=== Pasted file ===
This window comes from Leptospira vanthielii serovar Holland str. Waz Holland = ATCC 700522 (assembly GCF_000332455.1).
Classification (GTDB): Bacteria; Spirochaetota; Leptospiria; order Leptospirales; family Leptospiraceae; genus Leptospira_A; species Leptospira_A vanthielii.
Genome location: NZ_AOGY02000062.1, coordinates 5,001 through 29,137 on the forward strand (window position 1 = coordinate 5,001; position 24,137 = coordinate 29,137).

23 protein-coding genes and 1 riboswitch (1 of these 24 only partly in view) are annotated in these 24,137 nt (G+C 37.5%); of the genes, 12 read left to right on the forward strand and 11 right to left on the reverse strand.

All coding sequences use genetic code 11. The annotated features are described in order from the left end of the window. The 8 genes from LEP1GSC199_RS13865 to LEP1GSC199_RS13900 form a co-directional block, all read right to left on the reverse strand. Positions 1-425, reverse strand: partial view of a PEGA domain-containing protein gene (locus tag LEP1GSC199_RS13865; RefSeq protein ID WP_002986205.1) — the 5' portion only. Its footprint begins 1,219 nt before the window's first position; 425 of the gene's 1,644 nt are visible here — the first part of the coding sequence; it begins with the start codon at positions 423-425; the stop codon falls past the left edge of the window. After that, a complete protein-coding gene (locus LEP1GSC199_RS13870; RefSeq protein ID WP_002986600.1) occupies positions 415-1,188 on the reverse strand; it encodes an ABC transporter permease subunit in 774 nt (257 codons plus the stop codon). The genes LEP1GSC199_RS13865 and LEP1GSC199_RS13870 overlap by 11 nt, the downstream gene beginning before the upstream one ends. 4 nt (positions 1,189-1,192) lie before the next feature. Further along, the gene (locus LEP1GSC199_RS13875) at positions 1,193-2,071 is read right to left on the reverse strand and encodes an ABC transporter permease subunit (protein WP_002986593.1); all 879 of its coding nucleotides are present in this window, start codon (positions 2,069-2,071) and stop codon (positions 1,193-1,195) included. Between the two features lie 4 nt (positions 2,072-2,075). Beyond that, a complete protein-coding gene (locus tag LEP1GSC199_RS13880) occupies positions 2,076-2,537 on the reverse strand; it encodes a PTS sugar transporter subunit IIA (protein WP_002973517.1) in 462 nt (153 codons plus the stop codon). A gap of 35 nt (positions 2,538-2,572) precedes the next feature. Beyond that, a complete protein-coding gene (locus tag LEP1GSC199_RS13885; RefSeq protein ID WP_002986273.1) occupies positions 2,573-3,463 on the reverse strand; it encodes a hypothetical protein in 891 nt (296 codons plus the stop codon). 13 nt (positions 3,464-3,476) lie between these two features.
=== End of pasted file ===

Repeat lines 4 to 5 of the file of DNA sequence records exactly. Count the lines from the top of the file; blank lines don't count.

23 protein-coding genes and 1 riboswitch (1 of these 24 only partly in view) are annotated in these 24,137 nt (G+C 37.5%); of the genes, 12 read left to right on the forward strand and 11 right to left on the reverse strand.

All coding sequences use genetic code 11. The annotated features are described in order from the left end of the window. The 8 genes from LEP1GSC199_RS13865 to LEP1GSC199_RS13900 form a co-directional block, all read right to left on the reverse strand. Positions 1-425, reverse strand: partial view of a PEGA domain-containing protein gene (locus tag LEP1GSC199_RS13865; RefSeq protein ID WP_002986205.1) — the 5' portion only. Its footprint begins 1,219 nt before the window's first position; 425 of the gene's 1,644 nt are visible here — the first part of the coding sequence; it begins with the start codon at positions 423-425; the stop codon falls past the left edge of the window. After that, a complete protein-coding gene (locus LEP1GSC199_RS13870; RefSeq protein ID WP_002986600.1) occupies positions 415-1,188 on the reverse strand; it encodes an ABC transporter permease subunit in 774 nt (257 codons plus the stop codon). The genes LEP1GSC199_RS13865 and LEP1GSC199_RS13870 overlap by 11 nt, the downstream gene beginning before the upstream one ends. 4 nt (positions 1,189-1,192) lie before the next feature. Further along, the gene (locus LEP1GSC199_RS13875) at positions 1,193-2,071 is read right to left on the reverse strand and encodes an ABC transporter permease subunit (protein WP_002986593.1); all 879 of its coding nucleotides are present in this window, start codon (positions 2,069-2,071) and stop codon (positions 1,193-1,195) included. Between the two features lie 4 nt (positions 2,072-2,075). Beyond that, a complete protein-coding gene (locus tag LEP1GSC199_RS13880) occupies positions 2,076-2,537 on the reverse strand; it encodes a PTS sugar transporter subunit IIA (protein WP_002973517.1) in 462 nt (153 codons plus the stop codon). A gap of 35 nt (positions 2,538-2,572) precedes the next feature. Beyond that, a complete protein-coding gene (locus tag LEP1GSC199_RS13885; RefSeq protein ID WP_002986273.1) occupies positions 2,573-3,463 on the reverse strand; it encodes a hypothetical protein in 891 nt (296 codons plus the stop codon). 13 nt (positions 3,464-3,476) lie between these two features.